Time to accept the Celtics’ identity, as Jayson Tatum has


We’ve all asked the question endless times over the last few years, why are the Celtics seemingly at their best with their backs against the wall, so to speak?

Why does it have to be difficult? Why do they have to push playoff series to Game 6 and Game 7 when their talent should probably allow them to take much easier, more direct paths to success?

All-NBA superstar Celtics leader Jayson Tatum has been asked the question plenty, including asking it of himself. And the worst part for the young Green Team legend-in-the-making is that he has come to accept the answer.

“That’s a great question. I wish I didn’t know the answer,” Tatum said with a smirk minutes after helping his team to the 110-97 must-win victory over Miami at TD Garden.

Following the Game 5 wire-to-wire cruise to victory over the Heat the Celtics are now 7-1 in elimination games over the last two postseason runs. Yes, one of the most talented basketball teams in the league and perceived title favorites over the last couple springs has put itself in win-or-be-blown-up situations – OK, maybe that’s extreme but we did hear “Trade Jaylen Brown” talk as recently as this week – with alarming regularity. Alarming regularity, that is, if they weren’t so darn good in said situations.

“For some odd reason, even last year, we always seem to make it a little bit tougher on ourselves,” Tatum acknowledged. “But what I do know is that you can see the true character of a person, of a team, when things aren’t going well.”

Things certainly weren’t going well early in this series with Miami. The Heat were hot from three-point land. The Celtics were not. Jimmy Butler looked like the best player on the court. Tatum and Brown did not. Erik Spoelstra was pushing the right buttons for the “Heat Culture.” Joe Mazzulla was getting anything but “Celtic Pride” to show up on the court.

Three games. Three well-deserved losses.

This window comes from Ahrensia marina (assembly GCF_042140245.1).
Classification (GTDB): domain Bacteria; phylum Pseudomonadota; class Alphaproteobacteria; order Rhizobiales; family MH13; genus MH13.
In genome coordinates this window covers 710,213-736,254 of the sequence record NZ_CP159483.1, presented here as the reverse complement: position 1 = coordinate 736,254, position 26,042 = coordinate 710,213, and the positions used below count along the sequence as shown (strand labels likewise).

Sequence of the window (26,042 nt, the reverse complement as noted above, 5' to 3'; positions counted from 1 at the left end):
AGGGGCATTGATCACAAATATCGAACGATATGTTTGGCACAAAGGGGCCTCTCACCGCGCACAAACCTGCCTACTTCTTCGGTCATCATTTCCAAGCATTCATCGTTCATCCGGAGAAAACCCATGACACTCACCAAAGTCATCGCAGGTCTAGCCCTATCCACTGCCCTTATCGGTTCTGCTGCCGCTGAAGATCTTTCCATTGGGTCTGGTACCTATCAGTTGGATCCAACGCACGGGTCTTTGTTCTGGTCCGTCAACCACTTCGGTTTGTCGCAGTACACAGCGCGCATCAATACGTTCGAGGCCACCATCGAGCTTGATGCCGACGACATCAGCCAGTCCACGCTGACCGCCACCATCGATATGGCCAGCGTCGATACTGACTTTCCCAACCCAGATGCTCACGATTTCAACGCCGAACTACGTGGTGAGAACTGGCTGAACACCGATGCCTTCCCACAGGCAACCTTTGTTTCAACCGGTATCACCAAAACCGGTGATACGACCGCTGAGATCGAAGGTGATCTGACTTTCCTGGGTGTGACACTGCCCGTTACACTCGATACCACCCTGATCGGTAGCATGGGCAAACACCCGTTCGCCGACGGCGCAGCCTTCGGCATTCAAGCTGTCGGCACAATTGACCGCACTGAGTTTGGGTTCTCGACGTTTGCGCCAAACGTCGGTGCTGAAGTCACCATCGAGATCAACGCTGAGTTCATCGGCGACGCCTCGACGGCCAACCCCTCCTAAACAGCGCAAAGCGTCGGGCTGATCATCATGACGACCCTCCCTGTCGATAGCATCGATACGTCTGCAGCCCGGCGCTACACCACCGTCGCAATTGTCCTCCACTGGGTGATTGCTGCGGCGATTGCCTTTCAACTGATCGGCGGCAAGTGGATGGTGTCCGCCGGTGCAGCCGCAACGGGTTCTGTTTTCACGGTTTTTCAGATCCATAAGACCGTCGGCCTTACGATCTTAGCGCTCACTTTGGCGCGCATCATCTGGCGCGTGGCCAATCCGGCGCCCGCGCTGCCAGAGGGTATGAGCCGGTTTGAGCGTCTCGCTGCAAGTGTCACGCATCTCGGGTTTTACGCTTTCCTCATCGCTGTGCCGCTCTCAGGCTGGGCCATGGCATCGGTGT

“Game 3, that was a low as you can be. The good part of being that low is you only can play better,” Tatum said with retrospective philosophical optimism.

So Boston found itself down 0-3 in the series. Bottomed out. Fighting the Heat, its own poor play and even history that says 150 times in NBA annals a team has gone down three games to none in a playoff series and 150 times that team has failed to win the series.

Backs don’t get any more against the wall than that. And, subsequently, here come the Celtics!

“Our ability to come together, figure things out when it’s not necessarily looking good for us, it’s unlike any team I’ve been on, this year and last year. The core group of guys of being able to respond. I think that’s just a test to our togetherness, obviously how bad we want it. We have a room full determined, tough guys that push come to shove that you look to the left and the right of you believe that the guy next to you is going to do whatever it takes and go down fighting if it doesn’t work out.”

When things look easy, the Celtics seemingly play like the Eagles – the band, not the defending NFC champion football team – and “Take it easy.”

When things look dire, it lights a fire for Boston.

For now it’s who they are. It’s what they do.

Tatum has accepted it, even if he doesn’t totally understand it.

So should we, even if it can be infuriating at times.

The Celtics now head to Miami down 3-2 in the Eastern Conference Finals. Even with some momentum, their backs remain very much against the wall.

Just the way they seem to like it.

Just the way they almost seem to need it.

Featured Image Photo Credit: USA Today Sports